Jane Bolmeier

by Don Goddard

Hollyhocks
© Jane Bolmeier

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When I first saw Jane Bolmeier's paintings of the 1960s, it didn't occur to me that they were still lifes, mostly flowers in vases. Dumb, I guess. But later, after it did occur to me, I was impressed still more by the idea "that a picture--before being a horse, a nude, or some sort of anecdote--is essentially a flat surface covered with colors arranged in a certain order," as the French Symbolist painter Maurice Denis said in 1890. Except that the work is not so dry or remote as that. The surfaces do not seem flat nor the colors arranged, and though the latter might suggest a certain order it is not really discernable what that order might be as a matter of aesthetic logic. Shapes of color seem to burst from some central source (each painting has a palpable center point) and to push to the edges of the canvas's rectangle, the field of vision. On the other hand, everything is pushed toward the center by shapes and colors coming from the outside, the four winds blowing from the four cardinal directions. There are equally balancing centrifugal and centripetal forces.

Jane Bolmeier 1A
© Jane Bolmeier
1A
, 1959.
Ink, oil, and enamel on canvas,
68" x 90"

Jane Bolmeier 55A
55A, 1965.
Oil and ink on canvas,
88" x 68"
These forces come from the artist's gestures, and they are expressed and understood that way. In an earlier work, like 1A of 1959 (some paintings were named for numbers they were given in storage), the shapes of dishes swing into the space as bold black or gray arcs, counterbalanced by other arcs and accompanied by the simple, oval outlines of pieces of fruit, everything in dark and light earthen colors. They create their own dynamic curvilinear structure interlocked with a network of diagonal lines, indicating furniture, architecture, spatial perspective, lines of vision. This represents the final filling up of the picture, celebrating complexity as the expression of life in stillness, life in art. The empty canvas, the place within which everything forms and evolves, is never relinquished or forgotten, never completely covered up or filled in. Earlier, Bolmeier had done a series of elegant stained canvases in which forms were just beginning to emerge. Here the staining still appears in lines of brown ink that seem to begin a general process of articulating space and form but which are largely overshadowed by more urgent and immediate methods of intruding on the surface--underpainting of various colors and arcs of brushstrokes that enter from all sides. Then come forms and indications of space.

Jane Bolmeier 44W
© Jane Bolmeier
44W, 1968.
Acrylic and ink on canvas,
50" x 48"

In the mid-1960s, Bolmeier's paints thickened, colors brightened, and shapes burgeoned into distinct ovals and circles, expanding like pregnant bodies. 55A of 1965 has pinks and blues, ochres, grays, spots of red and orange, whites. Every shape is filled with the gestures of the brush--the more identifiable ovoid shapes of the vase and flowers and the less identifiable shapes that push in from the sides like rivers. There are no objects in space; objects and space occupy the same plane. The extended lines of brown ink now divide the surface and the forms more definitively, like the demarcations of a topographical map with widely varying features bound together by fissures and natural incursions that correspond sometimes with stems and outlines but more forcefully represent the system of the painting itself, like a nerve or arterial system.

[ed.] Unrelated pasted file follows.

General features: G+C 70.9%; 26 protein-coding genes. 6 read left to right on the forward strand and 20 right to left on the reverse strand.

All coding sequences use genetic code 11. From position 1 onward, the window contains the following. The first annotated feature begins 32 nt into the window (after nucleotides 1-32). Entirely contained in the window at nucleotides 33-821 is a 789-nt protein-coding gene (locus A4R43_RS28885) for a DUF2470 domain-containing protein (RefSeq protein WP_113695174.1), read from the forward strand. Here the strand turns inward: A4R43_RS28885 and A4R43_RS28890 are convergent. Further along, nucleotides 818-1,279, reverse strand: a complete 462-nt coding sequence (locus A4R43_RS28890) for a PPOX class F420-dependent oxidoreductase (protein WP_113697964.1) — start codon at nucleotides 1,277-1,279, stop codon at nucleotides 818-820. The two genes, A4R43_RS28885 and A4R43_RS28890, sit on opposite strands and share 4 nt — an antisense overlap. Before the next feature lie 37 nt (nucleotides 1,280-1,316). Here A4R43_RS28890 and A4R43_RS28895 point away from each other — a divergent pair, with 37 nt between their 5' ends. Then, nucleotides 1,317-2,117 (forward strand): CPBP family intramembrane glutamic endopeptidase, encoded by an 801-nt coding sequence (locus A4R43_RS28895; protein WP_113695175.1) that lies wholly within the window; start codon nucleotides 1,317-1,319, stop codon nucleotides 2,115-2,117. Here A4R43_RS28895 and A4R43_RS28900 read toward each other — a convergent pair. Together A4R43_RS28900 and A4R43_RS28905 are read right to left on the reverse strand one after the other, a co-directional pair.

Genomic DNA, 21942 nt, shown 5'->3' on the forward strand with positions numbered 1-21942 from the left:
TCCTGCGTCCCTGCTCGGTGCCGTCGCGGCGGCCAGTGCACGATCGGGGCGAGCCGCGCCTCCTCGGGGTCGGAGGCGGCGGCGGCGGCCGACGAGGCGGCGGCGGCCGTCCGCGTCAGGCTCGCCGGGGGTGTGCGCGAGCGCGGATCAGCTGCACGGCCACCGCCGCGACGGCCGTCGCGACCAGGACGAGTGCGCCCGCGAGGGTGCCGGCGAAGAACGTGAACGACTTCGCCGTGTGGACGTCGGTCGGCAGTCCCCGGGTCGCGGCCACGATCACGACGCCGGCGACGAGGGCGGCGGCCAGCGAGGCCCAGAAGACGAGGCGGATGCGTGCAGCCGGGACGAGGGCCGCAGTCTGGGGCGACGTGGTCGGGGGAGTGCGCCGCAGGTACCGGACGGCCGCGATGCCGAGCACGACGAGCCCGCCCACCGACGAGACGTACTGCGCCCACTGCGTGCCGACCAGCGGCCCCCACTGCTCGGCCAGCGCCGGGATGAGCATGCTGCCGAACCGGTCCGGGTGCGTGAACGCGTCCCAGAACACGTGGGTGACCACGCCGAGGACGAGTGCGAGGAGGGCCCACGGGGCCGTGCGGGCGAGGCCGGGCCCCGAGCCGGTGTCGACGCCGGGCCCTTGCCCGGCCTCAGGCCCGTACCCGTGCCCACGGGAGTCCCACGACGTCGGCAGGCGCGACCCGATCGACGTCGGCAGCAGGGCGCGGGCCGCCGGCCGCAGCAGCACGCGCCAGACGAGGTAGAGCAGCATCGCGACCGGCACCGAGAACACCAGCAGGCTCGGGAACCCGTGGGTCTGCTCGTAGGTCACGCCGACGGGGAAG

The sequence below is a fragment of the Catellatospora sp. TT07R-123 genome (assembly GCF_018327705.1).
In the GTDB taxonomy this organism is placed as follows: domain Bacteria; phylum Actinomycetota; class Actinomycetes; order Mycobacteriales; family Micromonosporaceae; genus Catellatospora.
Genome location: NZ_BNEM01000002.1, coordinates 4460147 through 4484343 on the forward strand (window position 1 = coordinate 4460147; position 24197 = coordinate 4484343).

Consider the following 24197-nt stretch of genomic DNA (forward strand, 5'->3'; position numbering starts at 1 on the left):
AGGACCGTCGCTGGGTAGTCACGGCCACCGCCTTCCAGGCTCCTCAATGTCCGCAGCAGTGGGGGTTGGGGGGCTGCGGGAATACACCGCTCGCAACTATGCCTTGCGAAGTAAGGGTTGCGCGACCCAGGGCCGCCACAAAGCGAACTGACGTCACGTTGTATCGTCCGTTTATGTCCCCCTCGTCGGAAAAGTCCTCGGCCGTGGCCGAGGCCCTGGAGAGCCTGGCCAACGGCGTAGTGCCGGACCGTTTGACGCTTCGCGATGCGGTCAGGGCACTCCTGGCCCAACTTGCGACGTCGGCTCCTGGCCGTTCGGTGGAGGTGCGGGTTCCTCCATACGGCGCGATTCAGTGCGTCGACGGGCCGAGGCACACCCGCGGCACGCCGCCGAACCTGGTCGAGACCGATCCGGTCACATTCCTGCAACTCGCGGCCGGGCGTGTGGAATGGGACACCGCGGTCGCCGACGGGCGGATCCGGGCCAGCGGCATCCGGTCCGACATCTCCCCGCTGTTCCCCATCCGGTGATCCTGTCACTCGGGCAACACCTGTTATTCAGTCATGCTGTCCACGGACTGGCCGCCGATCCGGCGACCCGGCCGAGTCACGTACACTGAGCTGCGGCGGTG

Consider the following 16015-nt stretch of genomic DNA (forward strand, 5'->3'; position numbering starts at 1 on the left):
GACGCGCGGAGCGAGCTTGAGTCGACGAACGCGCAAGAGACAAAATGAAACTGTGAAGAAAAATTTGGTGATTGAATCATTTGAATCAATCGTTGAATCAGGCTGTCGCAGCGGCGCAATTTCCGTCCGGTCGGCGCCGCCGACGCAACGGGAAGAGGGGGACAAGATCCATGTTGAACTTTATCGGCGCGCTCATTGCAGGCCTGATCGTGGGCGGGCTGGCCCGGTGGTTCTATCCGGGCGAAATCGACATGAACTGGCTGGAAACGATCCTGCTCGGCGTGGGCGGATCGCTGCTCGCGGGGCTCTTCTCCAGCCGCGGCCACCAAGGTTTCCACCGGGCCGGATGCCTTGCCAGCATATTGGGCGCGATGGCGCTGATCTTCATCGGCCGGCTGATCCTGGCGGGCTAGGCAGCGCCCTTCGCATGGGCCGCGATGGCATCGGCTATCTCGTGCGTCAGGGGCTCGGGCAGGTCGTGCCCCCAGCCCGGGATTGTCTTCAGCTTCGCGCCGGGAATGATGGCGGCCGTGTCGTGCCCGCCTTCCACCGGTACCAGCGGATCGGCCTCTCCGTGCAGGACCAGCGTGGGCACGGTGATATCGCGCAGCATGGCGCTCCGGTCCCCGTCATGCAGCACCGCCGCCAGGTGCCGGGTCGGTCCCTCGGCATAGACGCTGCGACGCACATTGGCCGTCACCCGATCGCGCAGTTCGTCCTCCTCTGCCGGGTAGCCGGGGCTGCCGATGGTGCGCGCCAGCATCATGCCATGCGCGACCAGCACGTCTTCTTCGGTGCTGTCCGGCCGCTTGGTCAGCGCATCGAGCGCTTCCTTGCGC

Roof Garden
© Jane Bolmeier
Westbeth Roof Garden, 1991.
Acrylic on Masonite,
20" x 16"
Gradually these elements are resolved in an extraordinary confluence of spontaneity and geometry. In 44W of 1968, each of the shapes (of vase, flowers, leaves) is drawn in ink as segments of arcs joined together. They establish a curling motion that both inspires and is part of the general spinning of motifs around the center of the almost square canvas. This curvilinear energy is picked up by sweeping brushstrokes that move into the spaces between the drawn lines and around the perimeter, where they justify the square of the picture to the circular movement, which itself is described by a large arc across the top that seems to be drawn with a protractor. The painting suggests some basic scientific or philosophical proposition about the essence of matter in motion.

Hollyhocks
© Jane Bolmeier
Hollyhocks, 2002.
Oil pastel on paper,
24" x 30"
In the later work, from 1989 on, the proposition is answered, or responded to, in a very different way that goes back to the source. It is enough that the flowers, the plants, exist in their enormous variety. Denis's formula is turned around. A certain order in ". . . a flat surface covered with colors arranged in a certain order" comes from the subject itself, flowers in Bolmeier's case. She has been led to create a furious kind of order, full of geometry and gesture, because the order is already there in the particularities of different flowers--Morning Glories, for instance, in Westbeth Roof Garden of 1991 and Hollyhocks in Hollyhocks -- Westbeth of 2002. The essence of the latter is within the dark layer that underlies the glowing red of the flower, the darkness that cannot and will not be covered. And around these images are swirls of gold paint, darker and more charged than the background of a medieval altarpiece.

Donald Goddard © 2005


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